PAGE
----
members in a matriarchial system.
• The head of the tharavad was the oldest male member.
Description of the Nair Tharavad:
• Security and defence played a vital role in
determining the orientation, layout and future
• The courtyard and the wings surrounding it from
the basic module
• The house type is classified by the number of
– Nallukettu – four chambers
– Ettukettu – eight chambers
• Padinarkettu – sixteen chambers
Description of the Nair Tharavad:
• The number of courtyards and the house
annexes are an indication of the social standing
and the wealth of the family.
• The principles of siting, spatial arrangement of
rooms, choice of building materials,
measurements and construction details were
based on Vastu Vidhya and Tachhushastram
• Nine house types are identified on the basis of
courtyards and enclosing wings
• 14 house classifications according to primary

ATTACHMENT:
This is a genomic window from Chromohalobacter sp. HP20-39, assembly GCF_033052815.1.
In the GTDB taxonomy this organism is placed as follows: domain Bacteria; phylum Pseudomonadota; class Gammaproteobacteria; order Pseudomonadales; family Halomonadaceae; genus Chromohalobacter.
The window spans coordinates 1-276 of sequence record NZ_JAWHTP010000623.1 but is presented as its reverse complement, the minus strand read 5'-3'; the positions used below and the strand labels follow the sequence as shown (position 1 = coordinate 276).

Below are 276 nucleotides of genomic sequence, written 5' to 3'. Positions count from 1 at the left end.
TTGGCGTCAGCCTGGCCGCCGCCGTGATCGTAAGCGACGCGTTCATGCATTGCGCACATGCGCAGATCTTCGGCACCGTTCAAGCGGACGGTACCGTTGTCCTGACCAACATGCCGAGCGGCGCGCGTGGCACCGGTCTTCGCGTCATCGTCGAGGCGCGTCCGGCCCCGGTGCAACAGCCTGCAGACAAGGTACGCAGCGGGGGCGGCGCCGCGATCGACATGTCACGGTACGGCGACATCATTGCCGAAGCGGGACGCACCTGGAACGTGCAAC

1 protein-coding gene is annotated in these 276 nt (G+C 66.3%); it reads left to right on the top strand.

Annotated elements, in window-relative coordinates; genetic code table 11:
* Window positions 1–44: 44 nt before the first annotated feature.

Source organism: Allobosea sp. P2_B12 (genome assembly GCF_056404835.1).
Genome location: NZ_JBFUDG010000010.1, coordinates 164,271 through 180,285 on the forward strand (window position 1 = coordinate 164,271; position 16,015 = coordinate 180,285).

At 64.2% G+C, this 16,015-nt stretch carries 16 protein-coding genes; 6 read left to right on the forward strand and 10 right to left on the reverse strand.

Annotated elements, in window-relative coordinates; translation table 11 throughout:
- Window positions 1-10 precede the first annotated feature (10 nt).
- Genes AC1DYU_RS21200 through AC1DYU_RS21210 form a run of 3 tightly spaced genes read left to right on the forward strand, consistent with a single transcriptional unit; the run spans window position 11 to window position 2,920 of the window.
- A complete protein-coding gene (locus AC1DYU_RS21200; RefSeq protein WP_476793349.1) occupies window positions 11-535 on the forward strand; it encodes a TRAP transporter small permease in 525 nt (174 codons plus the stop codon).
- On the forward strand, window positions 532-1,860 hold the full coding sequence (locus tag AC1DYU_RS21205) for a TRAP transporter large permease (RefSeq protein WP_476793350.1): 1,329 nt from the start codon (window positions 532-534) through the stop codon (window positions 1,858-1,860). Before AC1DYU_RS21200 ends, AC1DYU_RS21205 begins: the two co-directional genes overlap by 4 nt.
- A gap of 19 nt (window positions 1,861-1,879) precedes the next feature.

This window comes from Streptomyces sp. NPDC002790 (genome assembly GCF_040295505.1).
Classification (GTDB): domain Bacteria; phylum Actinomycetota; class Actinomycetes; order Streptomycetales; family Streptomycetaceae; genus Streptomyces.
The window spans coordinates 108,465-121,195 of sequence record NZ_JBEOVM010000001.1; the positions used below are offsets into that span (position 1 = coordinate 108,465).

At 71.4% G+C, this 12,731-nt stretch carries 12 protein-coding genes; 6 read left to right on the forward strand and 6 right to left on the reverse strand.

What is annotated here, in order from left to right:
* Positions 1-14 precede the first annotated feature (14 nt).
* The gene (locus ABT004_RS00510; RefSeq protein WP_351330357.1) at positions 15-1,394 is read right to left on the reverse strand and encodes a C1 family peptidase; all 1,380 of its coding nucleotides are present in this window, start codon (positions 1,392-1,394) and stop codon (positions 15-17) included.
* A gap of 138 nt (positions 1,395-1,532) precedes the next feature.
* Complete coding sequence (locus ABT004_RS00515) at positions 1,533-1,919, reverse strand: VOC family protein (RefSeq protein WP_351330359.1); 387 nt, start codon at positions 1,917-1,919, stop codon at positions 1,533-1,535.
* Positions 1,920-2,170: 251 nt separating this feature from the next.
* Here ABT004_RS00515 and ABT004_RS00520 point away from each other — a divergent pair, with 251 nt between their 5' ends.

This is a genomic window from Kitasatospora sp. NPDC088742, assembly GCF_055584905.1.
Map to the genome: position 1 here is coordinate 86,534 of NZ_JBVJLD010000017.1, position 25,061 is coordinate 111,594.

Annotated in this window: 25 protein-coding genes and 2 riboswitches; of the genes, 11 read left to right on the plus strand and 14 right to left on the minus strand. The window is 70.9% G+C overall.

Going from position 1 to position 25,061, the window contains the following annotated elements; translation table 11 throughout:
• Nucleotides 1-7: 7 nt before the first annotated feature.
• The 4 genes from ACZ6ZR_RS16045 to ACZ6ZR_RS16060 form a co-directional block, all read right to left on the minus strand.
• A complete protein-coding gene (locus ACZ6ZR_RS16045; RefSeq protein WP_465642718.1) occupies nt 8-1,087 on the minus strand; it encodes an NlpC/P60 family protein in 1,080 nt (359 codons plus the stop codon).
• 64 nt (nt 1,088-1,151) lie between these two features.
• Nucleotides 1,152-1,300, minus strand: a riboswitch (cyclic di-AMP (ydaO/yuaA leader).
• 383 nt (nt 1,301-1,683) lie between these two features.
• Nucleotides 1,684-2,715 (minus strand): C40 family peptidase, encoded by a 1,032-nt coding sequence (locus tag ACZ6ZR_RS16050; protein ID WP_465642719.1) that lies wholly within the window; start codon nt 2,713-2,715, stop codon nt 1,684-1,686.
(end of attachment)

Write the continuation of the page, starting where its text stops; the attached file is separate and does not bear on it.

• It is self contained and introvert complex of buildings
each enclosing an open to sky courtyard.
• The central courtyard is the focal point of the house
• The main rooms are located on the western wing
• Rooms on the northern side are used for cooking
• The rooms on the southern sides are used for the daily
• Steep pyramidal roofs with a 45 degree pitch, deep
overhangs, shaded verandas and cross ventilation are a
response to intense sun, heavy rainfall and humidity.
NALUKETTU - ENTRANCE NALUKETTU - COURTYARD
NALUKETTU - VIEW OF POND NALUKETTU - LIVING AREA
Temples of kerela
• Temples in Kerala used to be called in earlier times as
mukkalvattom. Later they came to be called ambalam or
kshetram or sometimes tali.
• Temple architecture in Kerala is different from that of
other regions in India. Largely dictated by the geography
of the region that abounds in forests blessed with the
bounties of the monsoons, the structure of the temples in
Kerala is distinctive.
• The Kerala temple has srikovil as its main core, which
usually stands in east-west axis and the plan may be
square, rectangular, circular, elliptical ground plan.
• The central sanctum of a Keralite
temple is referred to as the Sree
• It is surrounded by a cloistered
prakara, pierced at one or more
cardinal points with a gopuradwara.
• The cloistered prakaram has a
namaskara mandapam located
directly in front of the sanctum. This
prakaram also houses subsidiary